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Living Wills

Living Will Attorney in Pembroke Pines

A Living Will, contrary to its name, has nothing to do with a person’s property. According to Florida Statutes 765.303, a Living Will is a legal document which allows an individual to specifically declare his or her end of life wishes with regards to health care. An individual can only create a Living Will when her or she has the mental capacity to do so, meaning they are of sound mind. The purpose of a Living Will is to provide an individual the opportunity to direct any provision, the withholding of, or withdrawal of any life-prolonging procedures in the event they should have a terminal condition that has been diagnosed as unrecoverable. This document may be revoked at any time as long as the individual is of sound mind to do so.

A Living Will is only effective when the individual is in a persistent vegetative state or irreversible coma and can no longer make and communicate his or her own wishes. Anyone over the age of eighteen (18) may (and should) create a Living Will. A common scenario for creating a Living Will is a when a person’s health is declining.


In the event the individual becomes incapacitated and cannot express her or her own wishes, the Surrogate, the person named in the Living Will, will be responsible for carrying out the individual’s wishes outlined in the Living Will.

A valid Living Will must be followed. Health professionals and family members have no authority to override it.


If an individual does not have a living will and he or she becomes incapacitated and unable to make decisions, his or her closest family members (spouse, then children) are left to make the decision. This decision can place a heavy burden on family members and can also cause rifts within the family if there is disagreement.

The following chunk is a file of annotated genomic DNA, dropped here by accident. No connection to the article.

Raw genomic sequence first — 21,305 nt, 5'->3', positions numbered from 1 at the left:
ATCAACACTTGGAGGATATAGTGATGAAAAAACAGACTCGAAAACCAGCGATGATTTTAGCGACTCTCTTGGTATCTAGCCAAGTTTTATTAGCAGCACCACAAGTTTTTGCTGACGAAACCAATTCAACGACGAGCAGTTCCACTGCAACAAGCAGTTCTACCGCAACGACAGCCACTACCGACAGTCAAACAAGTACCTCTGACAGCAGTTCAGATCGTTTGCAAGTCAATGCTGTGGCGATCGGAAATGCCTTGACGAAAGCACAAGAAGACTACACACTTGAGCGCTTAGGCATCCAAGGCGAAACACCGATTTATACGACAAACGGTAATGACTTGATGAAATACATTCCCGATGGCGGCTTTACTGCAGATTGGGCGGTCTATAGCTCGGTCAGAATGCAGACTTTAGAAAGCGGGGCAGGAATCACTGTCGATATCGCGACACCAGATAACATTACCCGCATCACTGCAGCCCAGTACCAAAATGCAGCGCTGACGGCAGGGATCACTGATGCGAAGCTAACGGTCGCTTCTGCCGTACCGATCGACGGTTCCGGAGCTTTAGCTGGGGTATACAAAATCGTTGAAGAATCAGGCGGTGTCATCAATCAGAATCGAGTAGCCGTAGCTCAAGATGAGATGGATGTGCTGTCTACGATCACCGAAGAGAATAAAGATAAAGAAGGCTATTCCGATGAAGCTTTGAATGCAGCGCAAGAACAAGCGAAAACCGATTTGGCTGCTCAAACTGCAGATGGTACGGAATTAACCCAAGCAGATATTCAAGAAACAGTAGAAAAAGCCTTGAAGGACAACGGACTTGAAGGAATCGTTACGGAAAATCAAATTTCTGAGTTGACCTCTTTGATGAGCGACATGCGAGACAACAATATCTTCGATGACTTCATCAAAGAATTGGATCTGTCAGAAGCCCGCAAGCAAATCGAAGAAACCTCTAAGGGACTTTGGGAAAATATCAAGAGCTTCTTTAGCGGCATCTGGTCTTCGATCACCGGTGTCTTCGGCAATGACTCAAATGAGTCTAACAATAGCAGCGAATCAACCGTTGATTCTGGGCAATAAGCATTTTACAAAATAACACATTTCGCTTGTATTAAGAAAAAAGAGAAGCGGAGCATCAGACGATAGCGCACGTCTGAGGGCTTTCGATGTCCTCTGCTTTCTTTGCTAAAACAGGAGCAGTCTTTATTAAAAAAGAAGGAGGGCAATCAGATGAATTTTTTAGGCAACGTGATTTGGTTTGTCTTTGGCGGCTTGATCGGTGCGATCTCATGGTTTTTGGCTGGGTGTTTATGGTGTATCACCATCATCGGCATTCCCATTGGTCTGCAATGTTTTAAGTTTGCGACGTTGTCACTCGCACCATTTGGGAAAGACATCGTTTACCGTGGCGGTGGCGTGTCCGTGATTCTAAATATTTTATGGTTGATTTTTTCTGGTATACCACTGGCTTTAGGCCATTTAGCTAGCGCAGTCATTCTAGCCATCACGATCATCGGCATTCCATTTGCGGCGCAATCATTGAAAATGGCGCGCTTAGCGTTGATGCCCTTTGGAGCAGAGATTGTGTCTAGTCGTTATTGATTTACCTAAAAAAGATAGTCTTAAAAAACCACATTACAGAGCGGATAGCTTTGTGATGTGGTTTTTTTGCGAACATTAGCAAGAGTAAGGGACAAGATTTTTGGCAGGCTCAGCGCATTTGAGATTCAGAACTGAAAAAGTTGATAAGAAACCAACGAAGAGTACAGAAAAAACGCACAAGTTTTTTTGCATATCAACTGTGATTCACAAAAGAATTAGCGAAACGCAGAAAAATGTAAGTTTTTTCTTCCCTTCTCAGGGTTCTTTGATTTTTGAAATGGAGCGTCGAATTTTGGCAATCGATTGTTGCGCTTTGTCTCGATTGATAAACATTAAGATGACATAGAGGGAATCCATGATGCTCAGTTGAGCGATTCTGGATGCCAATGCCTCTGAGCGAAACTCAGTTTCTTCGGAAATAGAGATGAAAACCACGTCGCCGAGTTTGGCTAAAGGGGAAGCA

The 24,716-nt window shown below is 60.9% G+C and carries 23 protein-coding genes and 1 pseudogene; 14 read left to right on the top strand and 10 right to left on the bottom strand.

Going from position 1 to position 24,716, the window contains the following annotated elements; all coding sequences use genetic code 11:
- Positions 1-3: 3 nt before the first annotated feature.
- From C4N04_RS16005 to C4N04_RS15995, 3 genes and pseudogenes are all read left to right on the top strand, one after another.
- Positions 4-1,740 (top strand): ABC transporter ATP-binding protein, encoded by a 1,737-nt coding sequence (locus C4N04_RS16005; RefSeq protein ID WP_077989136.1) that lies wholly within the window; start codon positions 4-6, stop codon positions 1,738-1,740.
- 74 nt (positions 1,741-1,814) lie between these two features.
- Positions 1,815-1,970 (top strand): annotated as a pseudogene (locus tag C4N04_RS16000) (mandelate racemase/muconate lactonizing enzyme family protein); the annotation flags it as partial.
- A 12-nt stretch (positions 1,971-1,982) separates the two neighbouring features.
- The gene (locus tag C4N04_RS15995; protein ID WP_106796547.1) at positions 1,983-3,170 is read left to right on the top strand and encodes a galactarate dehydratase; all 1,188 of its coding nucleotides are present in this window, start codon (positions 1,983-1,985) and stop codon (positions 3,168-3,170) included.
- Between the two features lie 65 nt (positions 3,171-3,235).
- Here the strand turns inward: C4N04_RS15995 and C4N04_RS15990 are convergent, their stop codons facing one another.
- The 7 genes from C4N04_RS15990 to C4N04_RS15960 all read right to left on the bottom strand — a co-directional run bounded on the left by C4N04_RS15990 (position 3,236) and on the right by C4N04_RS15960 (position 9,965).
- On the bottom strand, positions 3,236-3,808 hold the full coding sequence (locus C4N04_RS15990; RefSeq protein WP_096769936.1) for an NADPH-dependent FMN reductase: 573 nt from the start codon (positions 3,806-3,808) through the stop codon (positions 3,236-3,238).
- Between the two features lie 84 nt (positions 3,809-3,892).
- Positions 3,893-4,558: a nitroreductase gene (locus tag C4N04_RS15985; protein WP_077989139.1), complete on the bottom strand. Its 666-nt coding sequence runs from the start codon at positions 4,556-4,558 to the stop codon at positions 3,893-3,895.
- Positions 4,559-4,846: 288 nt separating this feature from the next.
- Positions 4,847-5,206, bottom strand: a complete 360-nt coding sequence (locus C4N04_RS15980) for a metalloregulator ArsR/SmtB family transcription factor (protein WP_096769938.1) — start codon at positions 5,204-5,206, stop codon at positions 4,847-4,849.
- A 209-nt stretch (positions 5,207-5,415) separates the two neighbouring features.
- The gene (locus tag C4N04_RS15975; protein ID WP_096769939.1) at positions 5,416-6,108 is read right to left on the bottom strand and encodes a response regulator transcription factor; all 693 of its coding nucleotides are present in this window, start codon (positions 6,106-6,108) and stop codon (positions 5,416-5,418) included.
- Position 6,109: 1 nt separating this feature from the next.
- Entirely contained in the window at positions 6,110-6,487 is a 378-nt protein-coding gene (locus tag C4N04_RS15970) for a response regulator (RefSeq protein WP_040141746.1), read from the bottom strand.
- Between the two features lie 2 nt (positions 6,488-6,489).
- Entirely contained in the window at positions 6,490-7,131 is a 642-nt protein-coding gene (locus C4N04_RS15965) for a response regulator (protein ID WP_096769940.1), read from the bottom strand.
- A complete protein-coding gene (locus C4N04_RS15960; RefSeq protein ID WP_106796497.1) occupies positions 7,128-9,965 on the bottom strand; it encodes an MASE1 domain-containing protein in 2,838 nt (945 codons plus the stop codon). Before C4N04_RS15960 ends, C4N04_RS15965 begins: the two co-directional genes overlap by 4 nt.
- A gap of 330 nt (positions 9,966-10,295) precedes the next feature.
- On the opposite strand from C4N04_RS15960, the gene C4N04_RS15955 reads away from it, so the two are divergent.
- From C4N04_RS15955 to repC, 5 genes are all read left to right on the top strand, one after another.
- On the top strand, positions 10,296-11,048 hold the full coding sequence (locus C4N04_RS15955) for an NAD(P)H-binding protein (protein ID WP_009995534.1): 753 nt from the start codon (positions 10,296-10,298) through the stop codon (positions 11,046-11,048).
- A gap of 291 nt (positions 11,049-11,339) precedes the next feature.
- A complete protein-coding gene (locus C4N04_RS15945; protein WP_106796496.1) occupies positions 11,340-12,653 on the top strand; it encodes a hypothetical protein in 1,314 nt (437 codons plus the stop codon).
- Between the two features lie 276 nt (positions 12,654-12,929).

Florida does not require a notary; however, at least two witnesses must observe an individual sign the Living Will. Once the Living Will is signed, the individual should give a copy to the health care surrogate if one is named in the Living Will.


Please note that a Living Will is different than a Last Will and Testament.

What is a Will?

Generally speaking, a will is a legal document that coordinates the distribution of your assets after death and can appoint guardians for minor children. A will is important to have, as it allows you to communicate your wishes clearly and precisely. It is advisable to work closely with an attorney to create and update your will.

Contents of a will generally includes:

Designation of an executor, who carries out the provisions of the will.

Beneficiaries—those who are inheriting the assets.

Instructions for how and when the beneficiaries will receive the assets.

Guardians for any minor children.

When there's no Will

Without a will, the state in which you reside decides how to distribute your assets to your beneficiaries according to its laws. This is known as dying intestate, and the resulting settlement process may not produce the results that you would prefer for your survivors. You can prevent this from happening by having documents drafted that reflect your wishes.

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